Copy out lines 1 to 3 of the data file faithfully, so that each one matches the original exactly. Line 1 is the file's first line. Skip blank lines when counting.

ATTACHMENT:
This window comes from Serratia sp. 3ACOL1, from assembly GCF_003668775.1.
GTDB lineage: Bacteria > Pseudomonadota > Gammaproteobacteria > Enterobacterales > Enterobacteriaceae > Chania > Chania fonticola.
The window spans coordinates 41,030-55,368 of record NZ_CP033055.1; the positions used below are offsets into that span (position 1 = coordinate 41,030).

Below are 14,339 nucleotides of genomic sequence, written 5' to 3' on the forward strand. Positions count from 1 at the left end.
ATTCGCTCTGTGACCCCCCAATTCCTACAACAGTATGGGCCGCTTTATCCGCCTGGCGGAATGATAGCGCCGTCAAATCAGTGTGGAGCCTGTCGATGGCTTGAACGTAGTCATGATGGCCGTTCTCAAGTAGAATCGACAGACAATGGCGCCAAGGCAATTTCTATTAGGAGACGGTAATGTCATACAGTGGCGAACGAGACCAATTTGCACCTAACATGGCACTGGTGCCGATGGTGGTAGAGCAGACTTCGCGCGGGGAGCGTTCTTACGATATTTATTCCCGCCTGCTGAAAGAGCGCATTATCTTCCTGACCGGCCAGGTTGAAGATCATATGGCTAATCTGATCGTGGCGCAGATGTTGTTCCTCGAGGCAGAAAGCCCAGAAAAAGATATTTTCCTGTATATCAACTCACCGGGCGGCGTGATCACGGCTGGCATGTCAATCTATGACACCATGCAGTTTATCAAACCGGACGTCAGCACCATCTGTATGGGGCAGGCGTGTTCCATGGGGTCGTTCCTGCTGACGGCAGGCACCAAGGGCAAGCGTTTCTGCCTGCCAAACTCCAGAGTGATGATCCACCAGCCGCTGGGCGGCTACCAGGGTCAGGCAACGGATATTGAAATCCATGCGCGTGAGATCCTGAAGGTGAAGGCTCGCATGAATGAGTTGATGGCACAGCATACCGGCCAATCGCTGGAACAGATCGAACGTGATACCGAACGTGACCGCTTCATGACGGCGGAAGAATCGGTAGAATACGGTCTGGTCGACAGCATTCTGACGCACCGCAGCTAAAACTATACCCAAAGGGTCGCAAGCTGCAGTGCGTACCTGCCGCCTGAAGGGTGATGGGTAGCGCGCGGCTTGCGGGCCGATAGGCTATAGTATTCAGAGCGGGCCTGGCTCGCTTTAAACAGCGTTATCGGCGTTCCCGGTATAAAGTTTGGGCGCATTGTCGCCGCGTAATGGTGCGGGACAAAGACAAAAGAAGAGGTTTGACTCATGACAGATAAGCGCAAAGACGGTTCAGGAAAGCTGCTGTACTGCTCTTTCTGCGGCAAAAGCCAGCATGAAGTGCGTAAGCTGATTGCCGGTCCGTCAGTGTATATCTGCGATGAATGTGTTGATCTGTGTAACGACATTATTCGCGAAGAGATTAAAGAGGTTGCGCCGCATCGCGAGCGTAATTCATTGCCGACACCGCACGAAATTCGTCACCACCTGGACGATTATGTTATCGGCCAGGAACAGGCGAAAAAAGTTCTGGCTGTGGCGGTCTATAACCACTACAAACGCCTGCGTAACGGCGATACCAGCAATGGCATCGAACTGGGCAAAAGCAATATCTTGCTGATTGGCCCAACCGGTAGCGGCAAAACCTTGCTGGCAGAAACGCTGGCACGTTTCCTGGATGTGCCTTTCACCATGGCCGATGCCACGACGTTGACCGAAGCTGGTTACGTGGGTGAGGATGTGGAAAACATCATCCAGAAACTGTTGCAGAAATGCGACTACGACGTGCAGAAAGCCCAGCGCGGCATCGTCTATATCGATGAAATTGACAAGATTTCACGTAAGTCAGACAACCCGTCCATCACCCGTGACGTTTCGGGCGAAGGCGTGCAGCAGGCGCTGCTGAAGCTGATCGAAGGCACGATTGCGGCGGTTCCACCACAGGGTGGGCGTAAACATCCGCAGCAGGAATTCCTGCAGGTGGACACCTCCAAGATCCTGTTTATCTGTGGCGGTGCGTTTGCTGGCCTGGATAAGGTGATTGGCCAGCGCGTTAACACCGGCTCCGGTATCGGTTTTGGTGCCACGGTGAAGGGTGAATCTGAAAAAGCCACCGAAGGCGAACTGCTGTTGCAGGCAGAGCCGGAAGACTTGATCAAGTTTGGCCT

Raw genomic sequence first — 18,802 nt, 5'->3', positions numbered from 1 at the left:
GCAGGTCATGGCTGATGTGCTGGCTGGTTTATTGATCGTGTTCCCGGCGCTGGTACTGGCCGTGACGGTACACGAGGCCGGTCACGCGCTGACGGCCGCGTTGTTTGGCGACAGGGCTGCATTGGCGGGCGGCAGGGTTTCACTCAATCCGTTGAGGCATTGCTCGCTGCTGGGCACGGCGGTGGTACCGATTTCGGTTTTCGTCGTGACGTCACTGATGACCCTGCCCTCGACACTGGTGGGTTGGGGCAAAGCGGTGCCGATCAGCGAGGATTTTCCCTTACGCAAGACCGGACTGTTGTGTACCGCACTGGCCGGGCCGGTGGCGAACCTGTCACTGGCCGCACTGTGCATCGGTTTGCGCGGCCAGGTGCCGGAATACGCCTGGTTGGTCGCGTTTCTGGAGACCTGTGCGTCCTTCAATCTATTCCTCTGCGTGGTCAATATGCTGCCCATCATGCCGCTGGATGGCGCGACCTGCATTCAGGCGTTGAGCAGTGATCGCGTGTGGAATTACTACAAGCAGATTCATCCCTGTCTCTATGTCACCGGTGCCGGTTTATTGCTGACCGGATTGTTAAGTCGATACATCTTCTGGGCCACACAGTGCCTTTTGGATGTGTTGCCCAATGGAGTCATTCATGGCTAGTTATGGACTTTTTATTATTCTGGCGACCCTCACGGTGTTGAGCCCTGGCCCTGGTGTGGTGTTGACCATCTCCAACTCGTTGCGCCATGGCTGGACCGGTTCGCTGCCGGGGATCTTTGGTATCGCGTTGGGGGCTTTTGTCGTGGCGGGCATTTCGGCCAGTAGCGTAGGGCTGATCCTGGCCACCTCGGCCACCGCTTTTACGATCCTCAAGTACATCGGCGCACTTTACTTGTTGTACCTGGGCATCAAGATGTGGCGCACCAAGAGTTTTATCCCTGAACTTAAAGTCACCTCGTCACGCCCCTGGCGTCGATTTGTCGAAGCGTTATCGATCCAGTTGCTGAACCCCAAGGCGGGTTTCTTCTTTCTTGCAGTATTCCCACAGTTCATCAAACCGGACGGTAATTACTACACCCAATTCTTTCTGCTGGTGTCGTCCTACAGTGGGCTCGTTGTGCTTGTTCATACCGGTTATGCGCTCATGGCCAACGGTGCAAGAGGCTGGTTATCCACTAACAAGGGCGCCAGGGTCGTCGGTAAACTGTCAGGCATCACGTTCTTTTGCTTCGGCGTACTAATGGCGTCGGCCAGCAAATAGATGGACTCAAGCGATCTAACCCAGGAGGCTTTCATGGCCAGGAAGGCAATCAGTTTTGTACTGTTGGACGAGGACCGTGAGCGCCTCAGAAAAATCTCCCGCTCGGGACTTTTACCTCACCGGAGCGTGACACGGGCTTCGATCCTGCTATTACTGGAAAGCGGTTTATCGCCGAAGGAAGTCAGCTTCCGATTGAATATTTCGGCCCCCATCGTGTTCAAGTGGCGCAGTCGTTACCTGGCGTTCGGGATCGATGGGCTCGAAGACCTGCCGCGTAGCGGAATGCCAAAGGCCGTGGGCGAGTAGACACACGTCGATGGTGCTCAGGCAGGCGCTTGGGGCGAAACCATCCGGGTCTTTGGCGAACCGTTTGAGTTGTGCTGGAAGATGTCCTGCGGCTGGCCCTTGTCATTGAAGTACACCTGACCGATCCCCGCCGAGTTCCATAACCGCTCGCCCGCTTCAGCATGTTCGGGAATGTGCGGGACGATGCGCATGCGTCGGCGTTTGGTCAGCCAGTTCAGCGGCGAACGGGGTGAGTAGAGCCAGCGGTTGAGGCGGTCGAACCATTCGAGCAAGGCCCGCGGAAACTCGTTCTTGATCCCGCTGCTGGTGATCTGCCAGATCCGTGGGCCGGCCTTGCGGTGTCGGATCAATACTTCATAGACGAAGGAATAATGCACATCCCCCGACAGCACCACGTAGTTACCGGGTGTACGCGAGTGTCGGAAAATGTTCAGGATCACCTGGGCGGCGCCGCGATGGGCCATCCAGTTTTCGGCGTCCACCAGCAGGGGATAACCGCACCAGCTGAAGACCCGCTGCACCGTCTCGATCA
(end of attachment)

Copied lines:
This window comes from Serratia sp. 3ACOL1, from assembly GCF_003668775.1.
GTDB lineage: Bacteria > Pseudomonadota > Gammaproteobacteria > Enterobacterales > Enterobacteriaceae > Chania > Chania fonticola.
The window spans coordinates 41,030-55,368 of record NZ_CP033055.1; the positions used below are offsets into that span (position 1 = coordinate 41,030).